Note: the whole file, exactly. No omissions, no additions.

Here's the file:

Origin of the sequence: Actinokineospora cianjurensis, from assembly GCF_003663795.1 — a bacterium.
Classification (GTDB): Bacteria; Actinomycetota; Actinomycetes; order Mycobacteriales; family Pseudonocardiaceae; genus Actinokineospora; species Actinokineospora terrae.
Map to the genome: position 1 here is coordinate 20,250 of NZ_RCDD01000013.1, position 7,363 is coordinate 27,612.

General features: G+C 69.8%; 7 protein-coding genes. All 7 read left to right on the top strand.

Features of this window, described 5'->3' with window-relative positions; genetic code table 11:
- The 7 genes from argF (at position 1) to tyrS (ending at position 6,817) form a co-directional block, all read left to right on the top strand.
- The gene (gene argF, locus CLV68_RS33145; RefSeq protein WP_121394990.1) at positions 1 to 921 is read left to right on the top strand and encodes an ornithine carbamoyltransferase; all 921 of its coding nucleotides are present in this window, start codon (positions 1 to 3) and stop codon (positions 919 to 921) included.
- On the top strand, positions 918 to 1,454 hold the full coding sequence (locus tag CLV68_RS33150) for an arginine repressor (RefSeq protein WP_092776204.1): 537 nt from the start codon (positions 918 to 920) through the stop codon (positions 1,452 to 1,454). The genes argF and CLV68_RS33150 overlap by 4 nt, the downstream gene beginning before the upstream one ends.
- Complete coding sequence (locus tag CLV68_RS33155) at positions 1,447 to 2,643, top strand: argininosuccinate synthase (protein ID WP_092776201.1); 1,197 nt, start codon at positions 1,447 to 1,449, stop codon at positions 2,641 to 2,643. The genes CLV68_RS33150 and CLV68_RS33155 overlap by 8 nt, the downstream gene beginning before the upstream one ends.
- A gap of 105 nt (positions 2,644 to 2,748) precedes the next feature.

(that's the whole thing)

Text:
Origin of the sequence: Actinokineospora cianjurensis, from assembly GCF_003663795.1 — a bacterium.
Classification (GTDB): Bacteria; Actinomycetota; Actinomycetes; order Mycobacteriales; family Pseudonocardiaceae; genus Actinokineospora; species Actinokineospora terrae.
Map to the genome: position 1 here is coordinate 20,250 of NZ_RCDD01000013.1, position 7,363 is coordinate 27,612.

General features: G+C 69.8%; 7 protein-coding genes. All 7 read left to right on the top strand.

Features of this window, described 5'->3' with window-relative positions; genetic code table 11:
- The 7 genes from argF (at position 1) to tyrS (ending at position 6,817) form a co-directional block, all read left to right on the top strand.
- The gene (gene argF, locus CLV68_RS33145; RefSeq protein WP_121394990.1) at positions 1 to 921 is read left to right on the top strand and encodes an ornithine carbamoyltransferase; all 921 of its coding nucleotides are present in this window, start codon (positions 1 to 3) and stop codon (positions 919 to 921) included.
- On the top strand, positions 918 to 1,454 hold the full coding sequence (locus tag CLV68_RS33150) for an arginine repressor (RefSeq protein WP_092776204.1): 537 nt from the start codon (positions 918 to 920) through the stop codon (positions 1,452 to 1,454). The genes argF and CLV68_RS33150 overlap by 4 nt, the downstream gene beginning before the upstream one ends.
- Complete coding sequence (locus tag CLV68_RS33155) at positions 1,447 to 2,643, top strand: argininosuccinate synthase (protein ID WP_092776201.1); 1,197 nt, start codon at positions 1,447 to 1,449, stop codon at positions 2,641 to 2,643. The genes CLV68_RS33150 and CLV68_RS33155 overlap by 8 nt, the downstream gene beginning before the upstream one ends.
- A gap of 105 nt (positions 2,644 to 2,748) precedes the next feature.